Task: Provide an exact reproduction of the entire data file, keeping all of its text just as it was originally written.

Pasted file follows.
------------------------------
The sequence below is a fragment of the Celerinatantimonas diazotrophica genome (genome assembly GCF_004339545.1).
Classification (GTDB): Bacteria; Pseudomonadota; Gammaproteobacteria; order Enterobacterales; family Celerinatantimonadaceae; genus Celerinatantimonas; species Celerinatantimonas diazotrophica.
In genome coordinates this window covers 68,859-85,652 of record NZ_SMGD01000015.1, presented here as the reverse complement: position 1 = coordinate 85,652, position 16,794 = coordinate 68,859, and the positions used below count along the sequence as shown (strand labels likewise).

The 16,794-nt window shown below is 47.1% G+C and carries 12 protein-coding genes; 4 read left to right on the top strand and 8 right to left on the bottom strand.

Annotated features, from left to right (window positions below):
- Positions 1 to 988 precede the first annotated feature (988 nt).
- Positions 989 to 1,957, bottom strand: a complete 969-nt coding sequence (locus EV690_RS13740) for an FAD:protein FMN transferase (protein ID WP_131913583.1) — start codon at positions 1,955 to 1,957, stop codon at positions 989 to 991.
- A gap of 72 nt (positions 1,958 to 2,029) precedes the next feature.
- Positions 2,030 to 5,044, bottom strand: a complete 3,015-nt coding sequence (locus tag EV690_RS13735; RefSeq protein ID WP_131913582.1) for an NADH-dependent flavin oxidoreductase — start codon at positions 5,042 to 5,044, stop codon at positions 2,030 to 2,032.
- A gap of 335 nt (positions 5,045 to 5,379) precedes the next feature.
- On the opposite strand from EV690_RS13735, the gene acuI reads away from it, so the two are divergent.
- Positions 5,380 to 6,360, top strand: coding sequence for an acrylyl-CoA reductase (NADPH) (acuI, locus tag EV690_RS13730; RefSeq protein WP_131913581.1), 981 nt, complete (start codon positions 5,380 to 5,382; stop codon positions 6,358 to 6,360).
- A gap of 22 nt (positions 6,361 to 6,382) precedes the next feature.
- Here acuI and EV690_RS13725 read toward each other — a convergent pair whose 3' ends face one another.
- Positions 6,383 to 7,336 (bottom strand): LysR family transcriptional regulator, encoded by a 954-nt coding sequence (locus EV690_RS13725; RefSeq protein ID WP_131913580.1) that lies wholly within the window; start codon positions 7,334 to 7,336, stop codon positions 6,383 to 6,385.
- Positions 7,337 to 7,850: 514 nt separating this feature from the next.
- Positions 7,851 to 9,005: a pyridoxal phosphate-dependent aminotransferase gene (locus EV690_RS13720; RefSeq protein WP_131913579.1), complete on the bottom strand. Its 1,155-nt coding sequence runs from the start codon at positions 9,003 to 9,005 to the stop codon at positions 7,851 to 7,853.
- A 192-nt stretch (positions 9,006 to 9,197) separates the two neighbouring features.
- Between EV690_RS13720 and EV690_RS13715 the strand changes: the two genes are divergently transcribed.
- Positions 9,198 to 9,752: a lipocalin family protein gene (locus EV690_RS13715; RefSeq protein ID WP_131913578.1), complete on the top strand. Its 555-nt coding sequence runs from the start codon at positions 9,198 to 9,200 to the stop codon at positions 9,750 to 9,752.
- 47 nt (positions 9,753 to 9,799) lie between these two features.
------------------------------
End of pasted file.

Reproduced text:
The sequence below is a fragment of the Celerinatantimonas diazotrophica genome (genome assembly GCF_004339545.1).
Classification (GTDB): Bacteria; Pseudomonadota; Gammaproteobacteria; order Enterobacterales; family Celerinatantimonadaceae; genus Celerinatantimonas; species Celerinatantimonas diazotrophica.
In genome coordinates this window covers 68,859-85,652 of record NZ_SMGD01000015.1, presented here as the reverse complement: position 1 = coordinate 85,652, position 16,794 = coordinate 68,859, and the positions used below count along the sequence as shown (strand labels likewise).

The 16,794-nt window shown below is 47.1% G+C and carries 12 protein-coding genes; 4 read left to right on the top strand and 8 right to left on the bottom strand.

Annotated features, from left to right (window positions below):
- Positions 1 to 988 precede the first annotated feature (988 nt).
- Positions 989 to 1,957, bottom strand: a complete 969-nt coding sequence (locus EV690_RS13740) for an FAD:protein FMN transferase (protein ID WP_131913583.1) — start codon at positions 1,955 to 1,957, stop codon at positions 989 to 991.
- A gap of 72 nt (positions 1,958 to 2,029) precedes the next feature.
- Positions 2,030 to 5,044, bottom strand: a complete 3,015-nt coding sequence (locus tag EV690_RS13735; RefSeq protein ID WP_131913582.1) for an NADH-dependent flavin oxidoreductase — start codon at positions 5,042 to 5,044, stop codon at positions 2,030 to 2,032.
- A gap of 335 nt (positions 5,045 to 5,379) precedes the next feature.
- On the opposite strand from EV690_RS13735, the gene acuI reads away from it, so the two are divergent.
- Positions 5,380 to 6,360, top strand: coding sequence for an acrylyl-CoA reductase (NADPH) (acuI, locus tag EV690_RS13730; RefSeq protein WP_131913581.1), 981 nt, complete (start codon positions 5,380 to 5,382; stop codon positions 6,358 to 6,360).
- A gap of 22 nt (positions 6,361 to 6,382) precedes the next feature.
- Here acuI and EV690_RS13725 read toward each other — a convergent pair whose 3' ends face one another.
- Positions 6,383 to 7,336 (bottom strand): LysR family transcriptional regulator, encoded by a 954-nt coding sequence (locus EV690_RS13725; RefSeq protein ID WP_131913580.1) that lies wholly within the window; start codon positions 7,334 to 7,336, stop codon positions 6,383 to 6,385.
- Positions 7,337 to 7,850: 514 nt separating this feature from the next.
- Positions 7,851 to 9,005: a pyridoxal phosphate-dependent aminotransferase gene (locus EV690_RS13720; RefSeq protein WP_131913579.1), complete on the bottom strand. Its 1,155-nt coding sequence runs from the start codon at positions 9,003 to 9,005 to the stop codon at positions 7,851 to 7,853.
- A 192-nt stretch (positions 9,006 to 9,197) separates the two neighbouring features.
- Between EV690_RS13720 and EV690_RS13715 the strand changes: the two genes are divergently transcribed.
- Positions 9,198 to 9,752: a lipocalin family protein gene (locus EV690_RS13715; RefSeq protein ID WP_131913578.1), complete on the top strand. Its 555-nt coding sequence runs from the start codon at positions 9,198 to 9,200 to the stop codon at positions 9,750 to 9,752.
- 47 nt (positions 9,753 to 9,799) lie between these two features.